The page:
But there will be no “coming together”, despite all the one-nation rhetoric that oozes into every corner of the US media universe for the next week or so. America remains a nation split exactly down the middle, the “culture wars” continue, and the victor in the court battle has finally been allowed to claim the White House precisely because his credibility and even his legitimacy are now crippled beyond repair.

Time reveals all

Will the Bush White House have the political levers to deal with what is already being called “the second Bush recession”? No way. Will the National Rifle Association have “a president where we work out of their office”, as a senior NRA official boasted last May? Forget it. Will the US defence industry be able to collect on the corporate welfare measure known as national missile defence? Dream on.

Likewise for tax cuts for the better-off, privatizing parts of the social security system and the other, rather slender, planks that made up Bush’s domestic platform. No great loss, even for the most devout right-wingers. The outgoing Clinton administration did amazingly little to swing the pendulum back, so even if a Bush administration can make no major changes, the right-wing Reagan revolution continues to define American reality.

The one big difference in the US under Bush may be in foreign policy, where presidents have more freedom of manoeuvre. But given Bush’s combination of indolence and ignorance about the world beyond the states, the one area where this is likely to show is in his relative lack of enthusiasm for the Israeli cause. (Gore, by contrast, would have made even Bill Clinton look hesitant in his unquestioning support for everything Israel does.)

Meanwhile, the missing Florida votes will eventually be counted (under the freedom of information act), and his illegitimacy will be underlined. The mid-term elections in 2002 will probably sweep Democrats into power all across the country (or at least that is their expectation). And then in 2004 Bush loses to Gore, or Hillary Clinton, or even a yellow dog. It is going to be a long four years.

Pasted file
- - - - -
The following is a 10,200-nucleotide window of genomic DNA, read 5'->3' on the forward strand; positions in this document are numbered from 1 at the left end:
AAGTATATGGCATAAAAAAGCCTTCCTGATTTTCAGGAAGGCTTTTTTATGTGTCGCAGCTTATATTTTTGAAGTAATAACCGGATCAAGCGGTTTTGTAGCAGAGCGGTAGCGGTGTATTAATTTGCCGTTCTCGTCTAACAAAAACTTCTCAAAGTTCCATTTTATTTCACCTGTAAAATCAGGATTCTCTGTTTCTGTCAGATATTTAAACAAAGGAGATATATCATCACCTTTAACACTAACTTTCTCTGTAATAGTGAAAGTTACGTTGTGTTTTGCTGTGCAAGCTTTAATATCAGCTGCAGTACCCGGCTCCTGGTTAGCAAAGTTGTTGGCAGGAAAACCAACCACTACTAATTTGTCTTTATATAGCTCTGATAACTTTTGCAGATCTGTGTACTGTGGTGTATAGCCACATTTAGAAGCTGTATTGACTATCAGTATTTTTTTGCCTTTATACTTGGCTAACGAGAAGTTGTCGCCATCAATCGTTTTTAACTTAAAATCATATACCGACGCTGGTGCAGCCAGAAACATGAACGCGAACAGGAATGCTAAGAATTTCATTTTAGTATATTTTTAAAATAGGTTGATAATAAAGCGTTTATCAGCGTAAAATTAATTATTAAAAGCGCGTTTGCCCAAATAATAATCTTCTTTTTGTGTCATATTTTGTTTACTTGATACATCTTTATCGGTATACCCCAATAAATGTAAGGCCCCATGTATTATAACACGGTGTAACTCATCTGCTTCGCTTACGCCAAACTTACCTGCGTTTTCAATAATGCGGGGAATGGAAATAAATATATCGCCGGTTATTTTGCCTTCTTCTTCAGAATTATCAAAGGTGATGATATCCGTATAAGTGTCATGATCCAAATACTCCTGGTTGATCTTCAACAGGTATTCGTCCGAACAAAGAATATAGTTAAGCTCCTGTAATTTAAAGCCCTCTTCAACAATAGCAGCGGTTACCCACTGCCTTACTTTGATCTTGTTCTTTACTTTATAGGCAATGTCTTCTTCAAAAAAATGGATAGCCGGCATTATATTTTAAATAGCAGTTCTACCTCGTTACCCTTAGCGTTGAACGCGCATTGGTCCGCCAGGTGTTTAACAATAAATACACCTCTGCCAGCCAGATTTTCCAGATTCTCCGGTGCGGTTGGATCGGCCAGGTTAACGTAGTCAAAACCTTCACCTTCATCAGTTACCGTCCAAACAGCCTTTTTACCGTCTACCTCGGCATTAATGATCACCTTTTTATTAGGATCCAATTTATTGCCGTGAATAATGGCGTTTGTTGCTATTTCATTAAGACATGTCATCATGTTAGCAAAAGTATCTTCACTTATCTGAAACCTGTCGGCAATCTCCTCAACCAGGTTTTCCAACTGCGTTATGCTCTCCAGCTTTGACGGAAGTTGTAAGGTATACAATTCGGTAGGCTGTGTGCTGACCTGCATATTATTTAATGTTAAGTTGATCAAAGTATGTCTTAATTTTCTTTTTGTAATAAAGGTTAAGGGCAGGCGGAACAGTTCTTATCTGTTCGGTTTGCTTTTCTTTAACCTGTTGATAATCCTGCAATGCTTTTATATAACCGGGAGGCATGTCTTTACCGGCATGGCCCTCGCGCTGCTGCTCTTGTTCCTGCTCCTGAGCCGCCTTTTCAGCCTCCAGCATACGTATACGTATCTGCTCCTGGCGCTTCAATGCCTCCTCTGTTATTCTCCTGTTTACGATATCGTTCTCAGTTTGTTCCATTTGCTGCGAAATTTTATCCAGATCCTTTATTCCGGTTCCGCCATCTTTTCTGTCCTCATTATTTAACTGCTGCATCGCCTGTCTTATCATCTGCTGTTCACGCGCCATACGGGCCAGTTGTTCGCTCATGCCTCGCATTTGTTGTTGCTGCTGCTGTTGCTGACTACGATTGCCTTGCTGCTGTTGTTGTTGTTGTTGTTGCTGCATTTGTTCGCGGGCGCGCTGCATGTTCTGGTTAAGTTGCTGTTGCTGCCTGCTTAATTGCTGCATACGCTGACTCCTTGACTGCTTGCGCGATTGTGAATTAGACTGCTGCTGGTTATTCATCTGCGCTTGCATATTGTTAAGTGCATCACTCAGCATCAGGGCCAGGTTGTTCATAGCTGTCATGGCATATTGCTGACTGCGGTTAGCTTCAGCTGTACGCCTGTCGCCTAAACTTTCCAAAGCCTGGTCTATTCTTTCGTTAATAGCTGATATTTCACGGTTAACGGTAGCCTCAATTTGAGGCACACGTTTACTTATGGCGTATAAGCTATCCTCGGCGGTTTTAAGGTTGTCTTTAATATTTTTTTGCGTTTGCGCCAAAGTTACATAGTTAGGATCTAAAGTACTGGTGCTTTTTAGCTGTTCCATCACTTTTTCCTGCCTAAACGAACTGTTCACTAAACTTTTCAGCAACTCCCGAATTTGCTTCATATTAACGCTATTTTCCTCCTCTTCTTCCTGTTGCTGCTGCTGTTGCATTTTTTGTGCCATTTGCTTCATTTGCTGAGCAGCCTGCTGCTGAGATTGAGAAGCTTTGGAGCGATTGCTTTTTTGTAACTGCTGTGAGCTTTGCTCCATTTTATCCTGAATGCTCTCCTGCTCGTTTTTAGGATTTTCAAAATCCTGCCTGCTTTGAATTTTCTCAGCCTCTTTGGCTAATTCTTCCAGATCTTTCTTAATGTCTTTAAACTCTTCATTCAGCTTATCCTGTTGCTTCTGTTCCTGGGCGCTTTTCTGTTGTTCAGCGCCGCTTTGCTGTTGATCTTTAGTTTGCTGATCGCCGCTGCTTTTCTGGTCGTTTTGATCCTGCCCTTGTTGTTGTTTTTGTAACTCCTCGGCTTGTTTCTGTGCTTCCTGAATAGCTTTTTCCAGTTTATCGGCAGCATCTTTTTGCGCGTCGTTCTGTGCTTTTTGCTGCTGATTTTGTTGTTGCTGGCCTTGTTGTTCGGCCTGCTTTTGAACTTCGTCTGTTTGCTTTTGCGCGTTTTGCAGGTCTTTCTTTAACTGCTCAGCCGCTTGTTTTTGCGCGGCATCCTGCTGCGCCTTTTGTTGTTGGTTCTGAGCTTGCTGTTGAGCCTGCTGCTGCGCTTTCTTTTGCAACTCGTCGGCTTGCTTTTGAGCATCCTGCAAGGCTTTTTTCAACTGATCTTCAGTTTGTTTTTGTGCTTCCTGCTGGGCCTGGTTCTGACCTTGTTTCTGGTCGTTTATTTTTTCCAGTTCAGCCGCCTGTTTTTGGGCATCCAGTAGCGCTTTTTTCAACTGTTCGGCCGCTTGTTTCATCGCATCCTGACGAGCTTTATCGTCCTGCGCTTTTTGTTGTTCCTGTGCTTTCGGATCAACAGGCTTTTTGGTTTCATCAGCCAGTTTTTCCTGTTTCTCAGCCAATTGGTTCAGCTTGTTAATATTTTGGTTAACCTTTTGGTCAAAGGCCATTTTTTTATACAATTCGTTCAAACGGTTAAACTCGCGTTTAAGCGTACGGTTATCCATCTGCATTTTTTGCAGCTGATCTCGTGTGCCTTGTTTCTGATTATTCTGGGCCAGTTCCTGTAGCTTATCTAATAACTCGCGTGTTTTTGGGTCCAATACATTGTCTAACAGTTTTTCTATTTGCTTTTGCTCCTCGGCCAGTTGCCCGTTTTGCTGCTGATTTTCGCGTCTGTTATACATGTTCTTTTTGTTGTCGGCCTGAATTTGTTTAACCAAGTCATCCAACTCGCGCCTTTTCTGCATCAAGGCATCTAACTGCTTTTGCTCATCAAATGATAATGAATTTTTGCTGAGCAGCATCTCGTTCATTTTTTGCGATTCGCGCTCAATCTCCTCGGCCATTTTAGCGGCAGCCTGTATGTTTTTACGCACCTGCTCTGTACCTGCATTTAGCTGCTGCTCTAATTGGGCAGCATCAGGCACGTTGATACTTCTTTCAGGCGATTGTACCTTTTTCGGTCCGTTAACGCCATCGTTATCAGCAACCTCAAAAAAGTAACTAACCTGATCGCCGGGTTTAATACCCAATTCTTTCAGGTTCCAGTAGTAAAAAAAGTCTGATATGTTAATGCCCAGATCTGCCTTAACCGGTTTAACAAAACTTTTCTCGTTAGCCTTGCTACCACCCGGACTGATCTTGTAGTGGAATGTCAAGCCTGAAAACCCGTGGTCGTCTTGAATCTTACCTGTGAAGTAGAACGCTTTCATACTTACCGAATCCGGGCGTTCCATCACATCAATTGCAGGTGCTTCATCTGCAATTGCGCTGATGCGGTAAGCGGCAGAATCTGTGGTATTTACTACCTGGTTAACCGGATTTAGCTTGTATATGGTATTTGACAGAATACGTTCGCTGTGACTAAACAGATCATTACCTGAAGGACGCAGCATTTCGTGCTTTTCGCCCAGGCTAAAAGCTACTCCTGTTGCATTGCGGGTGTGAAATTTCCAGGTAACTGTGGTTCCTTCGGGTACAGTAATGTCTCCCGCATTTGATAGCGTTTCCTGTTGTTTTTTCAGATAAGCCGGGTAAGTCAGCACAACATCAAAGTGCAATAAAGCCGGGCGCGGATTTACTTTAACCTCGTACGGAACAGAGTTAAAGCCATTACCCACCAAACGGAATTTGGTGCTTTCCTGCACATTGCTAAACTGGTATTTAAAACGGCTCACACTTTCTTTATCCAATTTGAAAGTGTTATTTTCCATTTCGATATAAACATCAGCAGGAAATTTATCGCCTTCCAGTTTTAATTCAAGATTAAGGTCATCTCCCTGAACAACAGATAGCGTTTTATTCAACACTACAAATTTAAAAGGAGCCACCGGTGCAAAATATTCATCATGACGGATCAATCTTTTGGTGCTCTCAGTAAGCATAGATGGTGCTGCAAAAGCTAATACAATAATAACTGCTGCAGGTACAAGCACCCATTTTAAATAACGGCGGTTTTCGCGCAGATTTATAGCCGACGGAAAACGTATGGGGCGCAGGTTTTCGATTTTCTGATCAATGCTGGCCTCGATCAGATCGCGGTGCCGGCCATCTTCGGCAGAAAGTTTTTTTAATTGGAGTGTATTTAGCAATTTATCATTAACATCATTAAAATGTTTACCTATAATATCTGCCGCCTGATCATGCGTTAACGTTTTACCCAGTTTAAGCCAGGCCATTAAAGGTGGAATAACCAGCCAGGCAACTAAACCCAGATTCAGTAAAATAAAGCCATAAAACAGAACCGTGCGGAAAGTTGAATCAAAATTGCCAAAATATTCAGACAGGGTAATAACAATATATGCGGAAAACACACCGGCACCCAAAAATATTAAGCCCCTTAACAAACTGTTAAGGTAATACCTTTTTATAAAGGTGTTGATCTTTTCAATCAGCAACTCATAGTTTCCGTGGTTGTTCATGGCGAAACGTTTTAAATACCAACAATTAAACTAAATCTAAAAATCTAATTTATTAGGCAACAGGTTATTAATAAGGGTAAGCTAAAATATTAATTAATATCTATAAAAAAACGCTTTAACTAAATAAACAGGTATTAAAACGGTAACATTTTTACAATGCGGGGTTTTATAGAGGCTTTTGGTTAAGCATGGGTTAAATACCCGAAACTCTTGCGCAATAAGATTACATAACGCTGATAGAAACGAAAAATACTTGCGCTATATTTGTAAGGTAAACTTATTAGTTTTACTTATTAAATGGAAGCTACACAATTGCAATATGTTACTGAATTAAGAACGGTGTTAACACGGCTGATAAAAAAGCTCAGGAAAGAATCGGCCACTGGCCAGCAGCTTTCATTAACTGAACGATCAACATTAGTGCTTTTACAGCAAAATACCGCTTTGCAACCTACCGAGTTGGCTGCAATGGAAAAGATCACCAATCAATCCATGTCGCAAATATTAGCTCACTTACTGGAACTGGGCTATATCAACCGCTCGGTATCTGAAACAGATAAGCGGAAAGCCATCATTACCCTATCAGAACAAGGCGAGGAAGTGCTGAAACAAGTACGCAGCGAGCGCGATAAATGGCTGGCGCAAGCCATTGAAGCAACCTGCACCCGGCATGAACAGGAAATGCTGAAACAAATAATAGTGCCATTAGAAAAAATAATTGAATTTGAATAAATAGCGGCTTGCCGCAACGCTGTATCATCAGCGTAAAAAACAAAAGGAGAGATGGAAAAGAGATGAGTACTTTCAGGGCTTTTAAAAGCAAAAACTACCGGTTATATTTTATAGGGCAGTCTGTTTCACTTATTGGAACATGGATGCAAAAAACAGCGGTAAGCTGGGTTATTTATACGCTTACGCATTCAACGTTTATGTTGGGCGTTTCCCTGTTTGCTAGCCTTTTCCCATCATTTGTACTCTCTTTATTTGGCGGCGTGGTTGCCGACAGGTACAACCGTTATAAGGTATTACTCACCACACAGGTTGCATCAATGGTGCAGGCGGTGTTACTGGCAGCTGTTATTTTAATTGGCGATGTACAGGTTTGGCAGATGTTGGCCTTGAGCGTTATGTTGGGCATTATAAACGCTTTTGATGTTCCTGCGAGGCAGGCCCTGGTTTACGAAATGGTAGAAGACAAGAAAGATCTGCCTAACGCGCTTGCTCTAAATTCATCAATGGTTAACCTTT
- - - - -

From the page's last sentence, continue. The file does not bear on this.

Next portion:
Intervening in the Lok Sabha debate on Ayodhya, the prime minister sought to buttress his case by citing what Rajendra Prasad had said at the kumababhishekam of the Somnath temple in April 1951. What he conveniently forgot to mention were the circumstances in which Rajendra Prasad, who was then the president of India, was obliged by the council of ministers, specifically the prime minister, Jawaharlal Nehru, to abandon his plans of going to Somnath as the president of India and to make his visit there in a purely personal capacity. As the story behind this reflects the fundamental difference between Nehru’s pristine version of secularism in governance and the acrobatics being indulged in by a life-long swayamsevak-turned-mukhauta, the tale is well worth retrieving from the archives.

On India attaining independence, there were a few princely states left dithering, one of which was Junagadh, whose prime minister was Shahnawaz Bhutto, father of Zulfiqar Ali Bhutto. On the advice of Shahnawaz, the nawab of Junagadh acceded to Pakistan. Vallabhbhai Patel attempted to make the nawab see reason and when that proved impossible, Indian forces marched into Junagadh, held a plebiscite and proceeded to integrate Junagadh into the Indian Union.